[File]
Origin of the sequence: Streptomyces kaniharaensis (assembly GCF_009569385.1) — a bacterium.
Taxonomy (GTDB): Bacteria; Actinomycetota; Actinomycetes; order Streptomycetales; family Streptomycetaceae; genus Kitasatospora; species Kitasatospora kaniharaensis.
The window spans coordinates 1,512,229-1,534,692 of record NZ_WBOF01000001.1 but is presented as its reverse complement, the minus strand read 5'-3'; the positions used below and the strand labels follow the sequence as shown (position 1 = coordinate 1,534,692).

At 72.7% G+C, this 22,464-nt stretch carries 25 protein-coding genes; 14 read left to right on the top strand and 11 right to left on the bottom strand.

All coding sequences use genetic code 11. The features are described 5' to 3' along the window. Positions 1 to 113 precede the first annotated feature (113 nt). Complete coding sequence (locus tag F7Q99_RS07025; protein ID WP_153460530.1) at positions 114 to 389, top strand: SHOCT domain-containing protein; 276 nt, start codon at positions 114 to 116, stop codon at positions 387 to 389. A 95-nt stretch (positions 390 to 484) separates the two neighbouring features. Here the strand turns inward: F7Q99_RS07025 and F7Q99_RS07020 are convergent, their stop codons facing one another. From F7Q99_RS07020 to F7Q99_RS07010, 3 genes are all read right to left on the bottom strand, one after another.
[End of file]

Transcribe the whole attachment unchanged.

Origin of the sequence: Streptomyces kaniharaensis (assembly GCF_009569385.1) — a bacterium.
Taxonomy (GTDB): Bacteria; Actinomycetota; Actinomycetes; order Streptomycetales; family Streptomycetaceae; genus Kitasatospora; species Kitasatospora kaniharaensis.
The window spans coordinates 1,512,229-1,534,692 of record NZ_WBOF01000001.1 but is presented as its reverse complement, the minus strand read 5'-3'; the positions used below and the strand labels follow the sequence as shown (position 1 = coordinate 1,534,692).

At 72.7% G+C, this 22,464-nt stretch carries 25 protein-coding genes; 14 read left to right on the top strand and 11 right to left on the bottom strand.

All coding sequences use genetic code 11. The features are described 5' to 3' along the window. Positions 1 to 113 precede the first annotated feature (113 nt). Complete coding sequence (locus tag F7Q99_RS07025; protein ID WP_153460530.1) at positions 114 to 389, top strand: SHOCT domain-containing protein; 276 nt, start codon at positions 114 to 116, stop codon at positions 387 to 389. A 95-nt stretch (positions 390 to 484) separates the two neighbouring features. Here the strand turns inward: F7Q99_RS07025 and F7Q99_RS07020 are convergent, their stop codons facing one another. From F7Q99_RS07020 to F7Q99_RS07010, 3 genes are all read right to left on the bottom strand, one after another.